Owning a home is a classic part of the American Dream for many people. And, while purchasing just any old home may be within reach of many working Americans, that’s not really what we’re after, is it?
No, we’re interested in our dream home — and whatever that may mean to us personally. While the ultimate dream home might be a bit grandiose for most of our budgets, purchasing a home with potential and then investing in remodeling and ongoing improvements can be a satisfying compromise.
However, it’s important to exercise caution, as all home improvements are not created equal. In fact, some are — on paper, at least — a complete waste of money. Beyond the question of resale value, you’ll also want to consider how funding home improvements can impact your credit now and down the road. Keep reading for tips on how to remodel your home without hurting your credit. The key to success is handling the situation strategically by considering all the angles.
Boost Equity with the Right Remodel
Getting a home equity line of credit (HELOC) is an easy way to finance the home updates and renovations you dream about as a homeowner. But, you’ll also want to carefully consider the long-term value of the investments being made in light of their personal and family financial goals. It’s important to consider factors that may impact how long you’ll stay in the house and how much you hope to get back if and when you decide to sell.
While a HELOC gives you flexibility in the amount of equity you access and what you spend it on, some home improvements go beyond just refreshing the look, feel, and functionality of your home.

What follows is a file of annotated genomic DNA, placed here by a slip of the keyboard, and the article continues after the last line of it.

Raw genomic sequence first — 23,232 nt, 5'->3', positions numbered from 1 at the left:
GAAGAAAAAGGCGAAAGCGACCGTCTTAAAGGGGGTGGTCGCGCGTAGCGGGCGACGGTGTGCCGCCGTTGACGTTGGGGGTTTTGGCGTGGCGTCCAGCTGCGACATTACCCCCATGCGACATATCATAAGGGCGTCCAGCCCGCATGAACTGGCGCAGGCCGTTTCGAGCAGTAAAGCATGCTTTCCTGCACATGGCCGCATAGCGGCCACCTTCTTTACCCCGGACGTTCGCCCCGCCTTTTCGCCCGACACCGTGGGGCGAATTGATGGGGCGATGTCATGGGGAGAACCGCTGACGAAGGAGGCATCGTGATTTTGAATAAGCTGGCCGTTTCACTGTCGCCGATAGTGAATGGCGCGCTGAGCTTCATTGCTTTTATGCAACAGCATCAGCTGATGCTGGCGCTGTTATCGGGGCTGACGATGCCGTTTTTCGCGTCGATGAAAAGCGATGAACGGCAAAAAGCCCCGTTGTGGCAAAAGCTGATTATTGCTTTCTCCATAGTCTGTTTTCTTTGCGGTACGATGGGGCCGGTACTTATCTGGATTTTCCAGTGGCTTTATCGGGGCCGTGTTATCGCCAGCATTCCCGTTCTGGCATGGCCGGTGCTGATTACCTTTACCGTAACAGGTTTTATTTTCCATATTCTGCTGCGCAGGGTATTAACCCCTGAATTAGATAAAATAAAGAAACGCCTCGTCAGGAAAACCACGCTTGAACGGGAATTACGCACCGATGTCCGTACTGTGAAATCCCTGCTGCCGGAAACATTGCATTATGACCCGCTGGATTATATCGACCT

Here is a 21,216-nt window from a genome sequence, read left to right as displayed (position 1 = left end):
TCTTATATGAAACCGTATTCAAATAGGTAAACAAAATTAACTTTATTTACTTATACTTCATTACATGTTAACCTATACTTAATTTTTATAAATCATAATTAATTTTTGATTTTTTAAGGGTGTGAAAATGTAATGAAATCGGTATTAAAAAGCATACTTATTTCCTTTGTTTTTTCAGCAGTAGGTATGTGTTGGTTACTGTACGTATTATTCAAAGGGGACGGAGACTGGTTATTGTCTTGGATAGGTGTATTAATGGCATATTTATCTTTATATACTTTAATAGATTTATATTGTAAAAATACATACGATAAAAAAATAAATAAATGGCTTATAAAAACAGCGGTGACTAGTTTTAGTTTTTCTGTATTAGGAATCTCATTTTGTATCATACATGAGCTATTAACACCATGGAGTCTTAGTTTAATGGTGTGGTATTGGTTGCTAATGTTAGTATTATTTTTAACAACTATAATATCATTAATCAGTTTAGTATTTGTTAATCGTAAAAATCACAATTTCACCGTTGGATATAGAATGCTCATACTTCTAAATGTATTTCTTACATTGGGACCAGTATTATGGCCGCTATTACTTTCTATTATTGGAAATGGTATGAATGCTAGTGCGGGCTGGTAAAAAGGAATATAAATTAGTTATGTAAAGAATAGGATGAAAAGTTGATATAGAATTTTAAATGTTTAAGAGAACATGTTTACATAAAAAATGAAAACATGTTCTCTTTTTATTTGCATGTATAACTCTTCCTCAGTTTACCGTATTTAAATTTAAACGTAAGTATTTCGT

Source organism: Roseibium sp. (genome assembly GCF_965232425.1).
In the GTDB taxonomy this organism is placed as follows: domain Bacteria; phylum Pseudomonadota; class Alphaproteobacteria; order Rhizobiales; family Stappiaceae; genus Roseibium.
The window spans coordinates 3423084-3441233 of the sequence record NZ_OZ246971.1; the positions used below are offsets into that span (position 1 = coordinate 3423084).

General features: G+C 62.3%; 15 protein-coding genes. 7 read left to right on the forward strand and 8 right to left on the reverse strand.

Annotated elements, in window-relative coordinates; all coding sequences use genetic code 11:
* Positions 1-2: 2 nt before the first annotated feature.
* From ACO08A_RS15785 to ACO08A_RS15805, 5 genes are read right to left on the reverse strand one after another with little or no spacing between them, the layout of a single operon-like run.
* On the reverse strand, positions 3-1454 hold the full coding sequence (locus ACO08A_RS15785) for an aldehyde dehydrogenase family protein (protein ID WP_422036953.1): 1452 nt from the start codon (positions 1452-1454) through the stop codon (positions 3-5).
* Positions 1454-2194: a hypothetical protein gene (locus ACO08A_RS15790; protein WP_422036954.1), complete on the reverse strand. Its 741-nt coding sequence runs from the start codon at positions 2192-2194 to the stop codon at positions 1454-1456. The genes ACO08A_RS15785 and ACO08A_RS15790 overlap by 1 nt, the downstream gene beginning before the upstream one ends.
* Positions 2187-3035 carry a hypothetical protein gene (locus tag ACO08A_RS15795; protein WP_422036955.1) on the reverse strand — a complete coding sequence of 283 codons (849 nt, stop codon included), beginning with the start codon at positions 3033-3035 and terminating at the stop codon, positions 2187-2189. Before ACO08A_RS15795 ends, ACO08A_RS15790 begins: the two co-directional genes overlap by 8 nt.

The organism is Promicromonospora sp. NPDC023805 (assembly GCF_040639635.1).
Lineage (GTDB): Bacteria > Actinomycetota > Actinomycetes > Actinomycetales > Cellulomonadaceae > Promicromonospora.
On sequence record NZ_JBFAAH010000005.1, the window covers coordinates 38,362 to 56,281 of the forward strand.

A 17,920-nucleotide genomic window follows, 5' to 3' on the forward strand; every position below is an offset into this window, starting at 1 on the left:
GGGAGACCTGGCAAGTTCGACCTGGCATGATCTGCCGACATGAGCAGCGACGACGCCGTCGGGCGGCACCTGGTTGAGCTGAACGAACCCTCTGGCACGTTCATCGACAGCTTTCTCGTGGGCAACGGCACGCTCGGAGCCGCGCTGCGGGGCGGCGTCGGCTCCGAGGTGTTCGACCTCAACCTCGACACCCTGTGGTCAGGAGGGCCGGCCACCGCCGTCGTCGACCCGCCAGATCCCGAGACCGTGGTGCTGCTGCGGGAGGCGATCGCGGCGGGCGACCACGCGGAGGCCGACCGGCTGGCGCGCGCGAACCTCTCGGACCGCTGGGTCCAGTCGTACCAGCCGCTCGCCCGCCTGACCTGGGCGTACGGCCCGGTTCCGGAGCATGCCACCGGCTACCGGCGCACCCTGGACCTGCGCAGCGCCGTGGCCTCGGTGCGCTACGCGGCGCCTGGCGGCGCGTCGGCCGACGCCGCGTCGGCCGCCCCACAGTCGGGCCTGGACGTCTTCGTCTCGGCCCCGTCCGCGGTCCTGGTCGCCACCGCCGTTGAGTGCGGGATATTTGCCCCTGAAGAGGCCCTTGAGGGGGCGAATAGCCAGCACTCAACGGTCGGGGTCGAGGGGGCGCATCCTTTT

Some improvements can actually increase the home’s value and, therefore, net a full return on your investment (in some cases, even more than what you invested). This is especially important if you plan to sell your home down the road.
Instead of taking out multiple lines of credit or any other drastic action to finance an improvement simply because you like how it will look, consider what you’ll get in return for the money you put in. How will the improvements increase your home’s overall value?
Remember, you have to pay that loan back, and the ease of getting a HELOC upfront doesn’t preclude what you’ll be paying off months later. It’s important to consider whether a pool, for instance, will still seem like a good idea when it comes time to repay the loan. (Hint: unless you use it a heck of a lot, it probably won’t.)
To get an idea of some of the smartest home-remodel projects to build equity, we’ve compiled a list of where your money will be best spent. These improvements will net a better return on investment and make the best use of your line of credit.
Big Ticket Updates
These items are likely to require high four- or five-digit investments, but they’re well worth the hefty investment. If you view your home through the eyes of a potential buyer, it’s easy to see why the words “newly remodeled” in front of these items can be a powerful selling point.
- Kitchen – Kitchen remodels are some of the most common projects homeowners take on, and for good reason. They go a long way toward making your entire home feel updated and modern. Even a basic kitchen remodel could cost close to $22,000, with high-end jobs at least doubling that. Still, a kitchen remodel is almost guaranteed to increase your home’s value.
- Roof – A roof is not only a functional necessity, it draws the eyes of potential home buyers, making it a savvy investment. You could spend as much as $8,000 for a new roof, but in many cases, you can recoup over 100 percent of that cost, and actually profit from it.